There was the remarkable comeback of American swimmer Michael Phelps, who won five golds to reinforce his distinction as the most decorated Olympian of all time.

Jamaica's Usain Bolt drew down the curtain on his brilliant Olympic career by securing a sweep of the sprint titles for a third successive Games. And American gymnast Simone Biles, the US flag bearer in the closing ceremony, kicked off her Olympic run by tying the record of four gold medals in a single Games.

But at times it was hard to focus on the sporting triumphs taking place across the sprawling city.

A low point for Rio came when Ryan Lochte, one of America's most decorated swimmers, said he was robbed at gunpoint. That ignited further security concerns after a series of assaults against government ministers, athletes and tourists.

But Lochte's story quickly unraveled, enraging Brazilians and Americans alike.

Brazilians could nevertheless take heart in the fact that there were no major mishaps or breaches after deadly attacks in Europe and the United States had prompted the biggest security operation in Brazil's history with 85,000 troops.

Performers take part in the closing ceremony at Maracana stadium in Rio de Janeiro on Sunday (21/08). (Reuters Photo/Kevin Lamarque)

'Difficult Moment'

"Even with all our problems we pulled off a good Olympics. Nothing too bad happened and I'd say it was better than expected," said Nivea Araujo, a Rio resident attending the closing ceremony.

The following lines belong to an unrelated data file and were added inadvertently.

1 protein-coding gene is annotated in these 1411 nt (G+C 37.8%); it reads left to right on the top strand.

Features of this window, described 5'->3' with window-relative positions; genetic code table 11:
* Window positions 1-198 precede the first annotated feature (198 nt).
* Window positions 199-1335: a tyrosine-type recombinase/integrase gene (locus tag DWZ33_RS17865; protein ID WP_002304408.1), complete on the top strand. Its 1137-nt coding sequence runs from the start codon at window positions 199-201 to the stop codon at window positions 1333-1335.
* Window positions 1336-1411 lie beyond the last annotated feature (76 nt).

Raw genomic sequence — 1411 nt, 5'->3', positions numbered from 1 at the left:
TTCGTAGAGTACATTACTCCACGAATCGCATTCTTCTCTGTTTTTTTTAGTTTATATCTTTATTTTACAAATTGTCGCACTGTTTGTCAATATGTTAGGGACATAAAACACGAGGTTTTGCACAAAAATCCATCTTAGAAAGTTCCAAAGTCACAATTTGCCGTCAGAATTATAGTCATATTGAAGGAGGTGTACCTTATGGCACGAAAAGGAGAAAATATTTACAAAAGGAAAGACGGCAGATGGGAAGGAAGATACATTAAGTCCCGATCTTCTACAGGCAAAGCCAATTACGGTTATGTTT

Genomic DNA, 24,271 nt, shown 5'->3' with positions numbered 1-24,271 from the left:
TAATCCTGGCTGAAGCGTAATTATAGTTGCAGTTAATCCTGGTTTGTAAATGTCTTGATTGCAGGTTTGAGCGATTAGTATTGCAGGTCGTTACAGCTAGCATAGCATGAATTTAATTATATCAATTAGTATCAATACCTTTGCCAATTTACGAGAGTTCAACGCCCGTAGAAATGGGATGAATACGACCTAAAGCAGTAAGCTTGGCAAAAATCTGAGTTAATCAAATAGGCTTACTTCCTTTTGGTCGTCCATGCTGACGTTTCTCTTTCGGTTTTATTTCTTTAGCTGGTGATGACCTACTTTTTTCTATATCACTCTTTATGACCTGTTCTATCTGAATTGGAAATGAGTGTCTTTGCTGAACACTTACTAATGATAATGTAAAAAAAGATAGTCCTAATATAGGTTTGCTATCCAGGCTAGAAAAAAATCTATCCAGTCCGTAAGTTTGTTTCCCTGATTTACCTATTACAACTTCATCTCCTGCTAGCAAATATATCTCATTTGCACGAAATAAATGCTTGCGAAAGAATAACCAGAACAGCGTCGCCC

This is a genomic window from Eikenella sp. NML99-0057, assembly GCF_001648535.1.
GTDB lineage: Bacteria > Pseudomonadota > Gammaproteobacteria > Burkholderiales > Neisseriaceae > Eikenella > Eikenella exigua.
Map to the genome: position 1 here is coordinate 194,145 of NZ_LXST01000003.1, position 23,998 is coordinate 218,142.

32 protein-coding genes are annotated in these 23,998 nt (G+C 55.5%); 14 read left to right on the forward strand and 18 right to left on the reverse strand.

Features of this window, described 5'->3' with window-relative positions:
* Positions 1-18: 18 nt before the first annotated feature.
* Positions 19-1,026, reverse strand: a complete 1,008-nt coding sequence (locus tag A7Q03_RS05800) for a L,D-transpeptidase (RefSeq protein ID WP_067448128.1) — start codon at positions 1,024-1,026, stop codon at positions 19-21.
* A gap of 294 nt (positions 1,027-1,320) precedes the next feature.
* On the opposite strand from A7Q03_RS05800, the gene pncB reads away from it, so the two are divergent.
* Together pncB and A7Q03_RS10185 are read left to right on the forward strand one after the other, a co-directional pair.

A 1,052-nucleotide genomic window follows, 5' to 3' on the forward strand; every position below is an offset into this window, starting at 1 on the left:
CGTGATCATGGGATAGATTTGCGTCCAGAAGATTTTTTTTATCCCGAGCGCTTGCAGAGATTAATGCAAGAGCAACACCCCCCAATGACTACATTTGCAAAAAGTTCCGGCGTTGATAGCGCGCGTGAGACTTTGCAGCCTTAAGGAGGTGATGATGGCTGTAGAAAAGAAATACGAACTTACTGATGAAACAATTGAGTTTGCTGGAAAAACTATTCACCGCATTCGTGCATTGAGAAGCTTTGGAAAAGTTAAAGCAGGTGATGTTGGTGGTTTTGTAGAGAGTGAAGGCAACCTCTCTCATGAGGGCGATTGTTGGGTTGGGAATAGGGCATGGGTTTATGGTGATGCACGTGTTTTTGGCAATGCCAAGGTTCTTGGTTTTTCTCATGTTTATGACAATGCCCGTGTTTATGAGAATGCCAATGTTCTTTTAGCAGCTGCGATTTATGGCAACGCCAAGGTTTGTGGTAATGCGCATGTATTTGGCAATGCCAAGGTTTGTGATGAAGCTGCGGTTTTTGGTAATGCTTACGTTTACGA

For many in the football-mad nation, the best Olympic moments happened in the Maracana, where Brazil defeated Germany on Saturday and pieced together a widely hailed opening ceremony despite the tight budget.

Rio won the right to host the Games in 2009, when the economy was booming and millions were pushing into the middle class.

"We are in a difficult moment as a country right now, we can't hide that, but the Games were scheduled and I'm glad we could enjoy them," said Alessandro Freitas, also from Rio.

One of the major concerns for Brazilians is what will be the final cost of the Games for a country and how much they actually helped improve the city's infrastructure. Many Rio residents could not afford tickets to events, leaving them feeling on the sidelines of the city's biggest undertaking.

And come Monday, with the Games no longer a distraction, Brazil gets back to its dour reality of dueling political and economic crises. An impeachment vote in coming days could lead to the permanent ouster of suspended President Dilma Rousseff.

Interim President Michel Temer, who was booed at the opening ceremony, decided not to attend the closing event.

The closing ceremony of the Rio Olympics. (Reuters Photo/Fabrizio Bensch)

Medal Collection Recap

The Games finished with the United States topping the medal table with a total of 121 medals, comprised of 46 gold, 37 silver and 38 bronze. In second place was Great Britain with 27 gold, 23 silver and 17 bronze medals. China was in third place with 26 gold, 18 silver and 26 bronze medals, while Russia finished in fourth place after securing 19 gold, 18 silver and 19 bronze medals.

Indonesia was in 46th place out of 206 nations with one gold and two silver medals. The country's only gold came courtesy of Tontowi Ahmad and Liliyana Natsir, who easily defeated their Malaysian opponents in the final of the badminton mixed doubles, while the two silver medals were won in weightlifting.